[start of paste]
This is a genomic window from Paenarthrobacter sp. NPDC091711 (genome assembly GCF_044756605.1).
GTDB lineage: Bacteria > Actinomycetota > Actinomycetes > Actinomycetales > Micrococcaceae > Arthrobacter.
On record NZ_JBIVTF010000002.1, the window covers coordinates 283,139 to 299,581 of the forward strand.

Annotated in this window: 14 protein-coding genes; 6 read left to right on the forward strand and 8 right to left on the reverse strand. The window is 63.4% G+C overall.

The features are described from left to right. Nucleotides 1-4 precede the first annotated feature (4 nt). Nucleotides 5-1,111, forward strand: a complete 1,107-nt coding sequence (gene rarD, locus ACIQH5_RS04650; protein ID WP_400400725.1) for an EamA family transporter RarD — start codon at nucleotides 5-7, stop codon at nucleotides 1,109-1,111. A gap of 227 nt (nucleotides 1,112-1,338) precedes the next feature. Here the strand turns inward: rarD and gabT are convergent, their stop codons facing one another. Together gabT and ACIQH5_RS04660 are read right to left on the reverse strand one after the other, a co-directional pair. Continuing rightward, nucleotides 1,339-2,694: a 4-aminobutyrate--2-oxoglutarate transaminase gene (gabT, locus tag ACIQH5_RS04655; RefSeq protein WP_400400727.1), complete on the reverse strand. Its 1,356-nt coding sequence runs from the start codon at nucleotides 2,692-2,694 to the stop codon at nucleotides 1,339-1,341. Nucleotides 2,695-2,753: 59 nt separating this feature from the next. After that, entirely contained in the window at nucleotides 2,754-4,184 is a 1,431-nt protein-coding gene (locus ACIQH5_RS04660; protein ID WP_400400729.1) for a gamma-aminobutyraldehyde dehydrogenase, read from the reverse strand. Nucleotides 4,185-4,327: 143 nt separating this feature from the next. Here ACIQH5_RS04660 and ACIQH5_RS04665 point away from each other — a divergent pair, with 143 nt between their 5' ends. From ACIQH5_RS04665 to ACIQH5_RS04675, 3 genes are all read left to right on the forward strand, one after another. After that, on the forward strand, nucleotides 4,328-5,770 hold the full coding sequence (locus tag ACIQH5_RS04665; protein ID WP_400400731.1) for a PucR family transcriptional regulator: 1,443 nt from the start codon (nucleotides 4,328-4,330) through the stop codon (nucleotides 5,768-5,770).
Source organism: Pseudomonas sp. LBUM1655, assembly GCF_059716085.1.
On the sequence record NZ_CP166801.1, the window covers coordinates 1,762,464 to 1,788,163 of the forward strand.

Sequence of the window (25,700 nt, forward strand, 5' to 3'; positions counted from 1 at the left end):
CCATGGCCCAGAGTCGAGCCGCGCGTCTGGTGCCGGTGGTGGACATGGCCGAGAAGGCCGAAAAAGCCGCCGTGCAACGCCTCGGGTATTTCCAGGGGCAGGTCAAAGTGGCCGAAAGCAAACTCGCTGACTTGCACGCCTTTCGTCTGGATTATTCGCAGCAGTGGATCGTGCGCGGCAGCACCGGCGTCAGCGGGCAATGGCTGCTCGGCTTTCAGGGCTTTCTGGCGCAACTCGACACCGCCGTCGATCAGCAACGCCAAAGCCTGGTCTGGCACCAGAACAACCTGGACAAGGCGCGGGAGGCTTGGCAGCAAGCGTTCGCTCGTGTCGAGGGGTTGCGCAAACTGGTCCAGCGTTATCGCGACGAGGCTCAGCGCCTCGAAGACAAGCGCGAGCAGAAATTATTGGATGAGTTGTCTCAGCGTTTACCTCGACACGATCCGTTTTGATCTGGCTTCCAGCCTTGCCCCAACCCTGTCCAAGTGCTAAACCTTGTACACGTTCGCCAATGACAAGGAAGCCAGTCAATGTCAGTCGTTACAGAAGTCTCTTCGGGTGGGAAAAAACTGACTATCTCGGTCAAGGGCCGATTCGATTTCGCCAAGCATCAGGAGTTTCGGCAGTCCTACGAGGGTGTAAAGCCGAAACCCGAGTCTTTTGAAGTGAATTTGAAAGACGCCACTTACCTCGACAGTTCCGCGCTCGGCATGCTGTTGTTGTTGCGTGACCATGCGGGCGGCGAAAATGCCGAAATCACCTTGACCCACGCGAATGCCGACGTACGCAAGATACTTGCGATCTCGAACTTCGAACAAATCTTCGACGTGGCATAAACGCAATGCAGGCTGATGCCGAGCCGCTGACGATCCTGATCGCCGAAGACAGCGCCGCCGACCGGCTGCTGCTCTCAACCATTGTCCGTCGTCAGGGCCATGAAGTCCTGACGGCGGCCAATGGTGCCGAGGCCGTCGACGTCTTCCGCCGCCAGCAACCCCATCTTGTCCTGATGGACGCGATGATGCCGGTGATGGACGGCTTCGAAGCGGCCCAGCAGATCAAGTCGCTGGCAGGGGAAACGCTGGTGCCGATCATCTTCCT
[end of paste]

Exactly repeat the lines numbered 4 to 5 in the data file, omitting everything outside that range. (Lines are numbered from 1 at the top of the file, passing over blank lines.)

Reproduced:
Annotated in this window: 14 protein-coding genes; 6 read left to right on the forward strand and 8 right to left on the reverse strand. The window is 63.4% G+C overall.

The features are described from left to right. Nucleotides 1-4 precede the first annotated feature (4 nt). Nucleotides 5-1,111, forward strand: a complete 1,107-nt coding sequence (gene rarD, locus ACIQH5_RS04650; protein ID WP_400400725.1) for an EamA family transporter RarD — start codon at nucleotides 5-7, stop codon at nucleotides 1,109-1,111. A gap of 227 nt (nucleotides 1,112-1,338) precedes the next feature. Here the strand turns inward: rarD and gabT are convergent, their stop codons facing one another. Together gabT and ACIQH5_RS04660 are read right to left on the reverse strand one after the other, a co-directional pair. Continuing rightward, nucleotides 1,339-2,694: a 4-aminobutyrate--2-oxoglutarate transaminase gene (gabT, locus tag ACIQH5_RS04655; RefSeq protein WP_400400727.1), complete on the reverse strand. Its 1,356-nt coding sequence runs from the start codon at nucleotides 2,692-2,694 to the stop codon at nucleotides 1,339-1,341. Nucleotides 2,695-2,753: 59 nt separating this feature from the next. After that, entirely contained in the window at nucleotides 2,754-4,184 is a 1,431-nt protein-coding gene (locus ACIQH5_RS04660; protein ID WP_400400729.1) for a gamma-aminobutyraldehyde dehydrogenase, read from the reverse strand. Nucleotides 4,185-4,327: 143 nt separating this feature from the next. Here ACIQH5_RS04660 and ACIQH5_RS04665 point away from each other — a divergent pair, with 143 nt between their 5' ends. From ACIQH5_RS04665 to ACIQH5_RS04675, 3 genes are all read left to right on the forward strand, one after another. After that, on the forward strand, nucleotides 4,328-5,770 hold the full coding sequence (locus tag ACIQH5_RS04665; protein ID WP_400400731.1) for a PucR family transcriptional regulator: 1,443 nt from the start codon (nucleotides 4,328-4,330) through the stop codon (nucleotides 5,768-5,770).